1,000 Year Personal Bit Storage

Anders Brownworth
15 min readAug 18, 2020


Since the 90’s I’ve had a filesystem which I call “Vault”. It contains all the bits I really don’t want to loose. It includes documents, code, (including my first efforts from the 80's) audio and video recordings and most importantly my photo archive. (both digitally originated and scans of film based photos from pre-digital camera era) I keep a copy of the Vault on a live filesystem that is network accessible, usually on a software RAID. This is handy to both be able to access the bits and as a place to easily drop new data that should eventually reach replicated offline state. Suffice it to say, periodically I make multiple backups of “Vault” and store them on different kinds of media in various geographically distributed locations.

Initially the Vault was backed up as a tar on 8mm tape but in the late 90’s I started to write it onto CDROMs instead because tape drives were becoming harder to find. I also wanted something other than magnetic media holding these bits should a big magnetic event, either local or global, ever happen.

I had two general problems migrating to writable CD-ROMs. While the access was better, the bits rotted much faster than I expected with some discs becoming completely unreadable within 6 years. That wasn’t great but thankfully was easily mitigated by upping the pace of the backups. It also really hasn’t been a problem because I’ve never actually had to resort to the backup because the live version of the filesystem never crashed.

The other problem was the size of the discs. At only 650 megabytes per CD-ROM, I had to get creative as the average file size in the video directory exploded. It got to the point where I would have some discs containing one file each which (aside from just being janky) ended up becoming a nightmarishly manual physical task of shuttling discs in and out of drives. (and therefore cutting down on my overall motivation — not good)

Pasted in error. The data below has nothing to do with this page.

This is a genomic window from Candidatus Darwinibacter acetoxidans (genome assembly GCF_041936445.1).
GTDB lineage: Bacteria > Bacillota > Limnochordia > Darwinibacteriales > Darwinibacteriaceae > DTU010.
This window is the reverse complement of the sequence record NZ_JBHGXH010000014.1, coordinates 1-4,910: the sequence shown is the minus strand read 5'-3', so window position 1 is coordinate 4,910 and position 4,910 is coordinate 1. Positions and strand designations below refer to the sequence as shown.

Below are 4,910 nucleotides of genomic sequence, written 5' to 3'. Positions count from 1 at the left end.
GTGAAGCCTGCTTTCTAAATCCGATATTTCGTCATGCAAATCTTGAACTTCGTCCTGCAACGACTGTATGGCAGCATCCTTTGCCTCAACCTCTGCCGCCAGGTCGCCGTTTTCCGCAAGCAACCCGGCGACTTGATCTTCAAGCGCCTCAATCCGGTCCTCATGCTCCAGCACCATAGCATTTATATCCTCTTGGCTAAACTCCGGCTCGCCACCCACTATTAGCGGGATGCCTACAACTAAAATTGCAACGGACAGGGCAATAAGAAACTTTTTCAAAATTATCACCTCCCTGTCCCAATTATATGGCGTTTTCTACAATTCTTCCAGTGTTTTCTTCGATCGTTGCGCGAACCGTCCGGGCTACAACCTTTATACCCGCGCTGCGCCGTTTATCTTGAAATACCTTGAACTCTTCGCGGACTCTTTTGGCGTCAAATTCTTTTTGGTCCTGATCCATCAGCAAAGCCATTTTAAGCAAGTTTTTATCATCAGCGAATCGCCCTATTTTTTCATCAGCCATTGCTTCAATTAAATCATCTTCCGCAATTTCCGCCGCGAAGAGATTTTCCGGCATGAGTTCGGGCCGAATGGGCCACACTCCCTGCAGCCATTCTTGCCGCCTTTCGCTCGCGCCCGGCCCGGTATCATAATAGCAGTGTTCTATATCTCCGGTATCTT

Although I missed it in 2010, a now-defunct company called Millenniata released a storage technology called M-DISC which claimed properly stored media should last 1,000 years. It requires a special writer with a much more powerful laser. The media is made of glass rather than plastic and hence it is a bit more expensive. The kicker was that an M-DISC, once burned, was functionally identical to a DVD or BlueRay disk and readable by conventional drives. The media is sold by a variety of companies, notably Verbatim, and the writer (sporting the required more powerful laser) from LG, notably the WH16NS40.

LG WH16NS40 Blu-ray M-DISC Writer — $130
Verbatim BDXL M-DISC (pack of 10) — $60

While I’ll probably never escape having to repeatedly swap disks, the fact that one M-DISC (BDXL type) can hold 100 Gigabytes puts us in much better shape. Currently the Vault is pushing 5.7 Terabytes so we’re coming in around 57 disks. And at $6 per disc that is $342 to burn one complete backup. That’s not bad at all for a lifetime of readability. Then all we need to do is save deltas. (all changes to the Vault are additions in my case)

Data Layout

That solves half of the issue. The other half is a bit more complex. Cutting sets of files down on 100GB boundaries creates inefficiencies. I’ll probably end up using a few more disks (not the end of the world) but I’m also limited to a maximum file size of 100GB. That may not seem like a big deal but that isn’t far away from where some of my biggest files are now. Because of that, I’d probably end up with several disks sporting a single file. Time to think creatively.